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The Universalist preacher who was called “the Ballou of New York and Pennsylvania,” was born in New Salem, Massachusetts on December 2, 1778, the son of Rufus and Anna (Day). At fourteen he became an apprentice to a blacksmith, but after a long illness, he decided that he was not fit for a life of manual labor. In 1797 he entered New Salem Academy, and he spent some time teaching before hiring on as a clerk in Dana, Massachusetts. Stacy’s parents had been Universalists in Gloucester, but became “half-covenant” members in New Salem. As a child Stacy was not aware of their faith, but later “strange preachers of a strange doctrine” came to town, and caused “considerable excitement, and called forth all the bitter censures, denunciations, and condemnations of the standing order.” Stacy had embraced Universalism as a religion of “youthful vivacity” by the time he moved to Dana, and there he fell under the influence of Hosea Ballou, who centered his circuit-riding ministry in that town. Ballou became his mentor, and encouraged Stacy to become a minister. One Sunday in October 1802, Ballou feigned a headache, and told Stacy he must preach in his place: “You may say just what you please, and I’ll get up and prove it all true, by Scripture.” After Stacy conducted the service with “quaking knees and quavering voice,” Ballou delivered a closing prayer, and Stacy “heard no more of Mr. Ballou’s headache” (Stacy, Memoirs, pp. 71-73). Stacy became an advocate of “God’s Universal Grace,” and promised “to defend the truth against the attacks of its enemies.” He wrote that the first lesson he learned in this new school was that, “the salvation of all was just as secure as the salvation of the Calvinistic elect. . .” The belief that all would be saved, “removed all slavish fear, and filled my soul with “joy unspeakable” (Memoirs, p. 466).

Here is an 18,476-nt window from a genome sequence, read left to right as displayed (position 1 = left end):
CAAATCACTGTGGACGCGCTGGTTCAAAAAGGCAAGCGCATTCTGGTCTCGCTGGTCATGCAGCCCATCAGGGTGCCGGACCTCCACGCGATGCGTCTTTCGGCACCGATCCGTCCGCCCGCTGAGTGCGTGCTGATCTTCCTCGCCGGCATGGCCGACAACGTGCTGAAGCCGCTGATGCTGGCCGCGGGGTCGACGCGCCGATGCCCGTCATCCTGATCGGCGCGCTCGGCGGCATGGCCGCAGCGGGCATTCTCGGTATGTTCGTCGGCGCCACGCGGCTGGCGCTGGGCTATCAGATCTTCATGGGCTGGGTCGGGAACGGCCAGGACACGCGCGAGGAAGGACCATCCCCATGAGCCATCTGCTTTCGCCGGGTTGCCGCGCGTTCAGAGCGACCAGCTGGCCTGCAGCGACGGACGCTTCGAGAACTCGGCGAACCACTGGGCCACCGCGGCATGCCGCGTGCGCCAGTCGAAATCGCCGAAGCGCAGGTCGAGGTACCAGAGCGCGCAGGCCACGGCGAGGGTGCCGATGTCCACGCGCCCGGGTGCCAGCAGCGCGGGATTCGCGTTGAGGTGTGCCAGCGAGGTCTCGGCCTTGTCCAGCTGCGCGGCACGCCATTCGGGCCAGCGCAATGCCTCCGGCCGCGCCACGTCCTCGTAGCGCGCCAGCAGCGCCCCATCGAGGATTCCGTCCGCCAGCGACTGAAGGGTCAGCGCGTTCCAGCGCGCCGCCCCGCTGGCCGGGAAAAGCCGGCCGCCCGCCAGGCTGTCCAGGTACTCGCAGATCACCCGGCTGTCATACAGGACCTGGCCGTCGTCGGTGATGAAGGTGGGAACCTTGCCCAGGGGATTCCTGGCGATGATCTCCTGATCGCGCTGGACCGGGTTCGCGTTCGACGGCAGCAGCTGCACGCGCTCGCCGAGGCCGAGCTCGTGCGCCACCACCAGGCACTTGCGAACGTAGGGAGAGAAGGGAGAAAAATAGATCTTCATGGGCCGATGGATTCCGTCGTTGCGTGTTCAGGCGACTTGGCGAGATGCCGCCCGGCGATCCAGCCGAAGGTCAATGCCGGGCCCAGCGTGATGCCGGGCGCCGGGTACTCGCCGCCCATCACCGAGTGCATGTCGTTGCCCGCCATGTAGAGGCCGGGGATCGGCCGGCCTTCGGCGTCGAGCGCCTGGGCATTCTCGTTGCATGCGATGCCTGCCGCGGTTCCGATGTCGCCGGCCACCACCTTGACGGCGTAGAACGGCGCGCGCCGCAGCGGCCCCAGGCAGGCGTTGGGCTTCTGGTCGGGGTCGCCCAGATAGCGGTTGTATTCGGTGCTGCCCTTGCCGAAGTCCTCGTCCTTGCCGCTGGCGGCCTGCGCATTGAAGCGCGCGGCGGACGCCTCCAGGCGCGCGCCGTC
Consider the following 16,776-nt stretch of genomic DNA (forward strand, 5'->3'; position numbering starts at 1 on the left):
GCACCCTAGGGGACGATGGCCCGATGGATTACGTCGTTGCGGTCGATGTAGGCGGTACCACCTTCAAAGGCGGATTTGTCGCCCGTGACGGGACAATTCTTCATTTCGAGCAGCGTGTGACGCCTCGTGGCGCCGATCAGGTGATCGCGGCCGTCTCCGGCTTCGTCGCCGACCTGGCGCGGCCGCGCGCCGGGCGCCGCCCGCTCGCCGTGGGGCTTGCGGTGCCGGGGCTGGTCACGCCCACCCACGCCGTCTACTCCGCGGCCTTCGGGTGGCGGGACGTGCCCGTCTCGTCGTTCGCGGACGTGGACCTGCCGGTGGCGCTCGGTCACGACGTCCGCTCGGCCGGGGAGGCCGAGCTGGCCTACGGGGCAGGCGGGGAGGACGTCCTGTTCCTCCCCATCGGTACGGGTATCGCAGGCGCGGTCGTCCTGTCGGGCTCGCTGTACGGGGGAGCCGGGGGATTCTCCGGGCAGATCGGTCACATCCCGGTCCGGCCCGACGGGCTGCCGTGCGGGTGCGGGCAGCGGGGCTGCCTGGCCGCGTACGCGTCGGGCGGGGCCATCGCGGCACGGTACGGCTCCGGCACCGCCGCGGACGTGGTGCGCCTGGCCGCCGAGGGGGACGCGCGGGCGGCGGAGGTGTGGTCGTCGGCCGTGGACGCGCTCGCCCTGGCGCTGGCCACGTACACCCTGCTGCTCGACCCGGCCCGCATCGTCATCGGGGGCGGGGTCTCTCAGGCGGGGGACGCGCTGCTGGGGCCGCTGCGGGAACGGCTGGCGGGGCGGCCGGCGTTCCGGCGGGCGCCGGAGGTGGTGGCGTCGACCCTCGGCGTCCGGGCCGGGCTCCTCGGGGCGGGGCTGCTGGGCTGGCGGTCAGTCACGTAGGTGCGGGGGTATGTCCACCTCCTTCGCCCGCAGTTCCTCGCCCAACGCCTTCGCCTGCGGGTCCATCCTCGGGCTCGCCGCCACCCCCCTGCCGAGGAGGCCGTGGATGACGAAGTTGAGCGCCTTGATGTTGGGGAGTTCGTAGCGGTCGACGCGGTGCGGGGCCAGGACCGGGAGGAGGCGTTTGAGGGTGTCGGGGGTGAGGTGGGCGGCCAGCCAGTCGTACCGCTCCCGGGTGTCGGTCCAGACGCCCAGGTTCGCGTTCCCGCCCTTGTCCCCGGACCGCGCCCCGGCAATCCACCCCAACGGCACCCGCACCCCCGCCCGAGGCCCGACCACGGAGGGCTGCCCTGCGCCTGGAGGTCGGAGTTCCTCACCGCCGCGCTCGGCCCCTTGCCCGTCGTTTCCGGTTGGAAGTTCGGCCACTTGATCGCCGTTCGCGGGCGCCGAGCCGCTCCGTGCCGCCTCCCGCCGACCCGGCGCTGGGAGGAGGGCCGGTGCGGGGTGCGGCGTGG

Soon thereafter, Stacy began itinerant preaching in Vermont. He was fellowshipped in September 1803, and ordained in Westmoreland, New Hampshire in 1804. Stacy was a strong supporter of the Winchester Profession feeling that a confession of faith helped to legitimize the legal status of Universalists, saying it “was absolutely necessary to save Universalists in New England, and particularly in New Hampshire, from Clerical oppression.” He married Susan Clark of New Salem in 1806. They had eight children; three sons and five daughters. In 1805 Stacy began preaching in New York, with Brookfield as his headquarters. In April 1808 he accepted a call to the church in Hamilton, New York, where he remained for twenty-two years. He served briefly as a chaplain during the War of 1812.
A leader in organizing and spreading Universalism in New York, Stacy founded the Chenago and Black River Associations (1823), and proposed the idea of starting a New York State Convention, and later took part in its creation in 1825. In his Memoirs, he wrote “In the State of New York, I have witnessed its first breathings, its infantile struggles, its youthful fears and hopes, and ardent longings and anticipations, until it assumed a manly dignity”(Memoirs, p. 348). Stacy claimed that within less than twenty-five years the number of Universalist societies had grown from two to two hundred. The end of his tenure in Hamilton was unhappy, as an anti-Masonic group created some tensions within the congregation, and Stacy decided it would be better to move on. From 1830 to 1840 he traveled through Ohio, Michigan and Pennsylvania, starting in Columbus, Pennsylvania, where he organized the church, and was its first minister. From 1835-1840, he was pastor in Ann Arbor, Michigan, the first settled Universalist in the state, but he felt constrained to leave there due to financial difficulties. After a return call to Columbus in 1841, he continued to further the cause of Universalism in western Pennsylvania. In 1859 the Universalist societies there were formed into the Stacy Association. This five foot, one hundred pound, diminutive and modest man became a legend for his fortitude in organizing rural societies with constant itinerant preaching, traveling by day and preaching at night, spreading the gospel of Universalism. He wrote, “My travels, in all seasons, through all kinds of roads, amid all sorts of weather, and amidst almost all the variety of character that human nature is capable of sustaining, have been excessively fatiguing” (Memoirs, p. 349). Despite the strain, Stacy’s health remained vigorous throughout a career that stretched from the Atlantic Ocean to the Great Lakes and back. He wrote that he was never “so happy as when proclaiming . . . and defending, with all the efforts of my feeble talents, the GREAT SALVATION” (Memoirs, pp. 17-18). He died on April 7, 1868 in Columbus.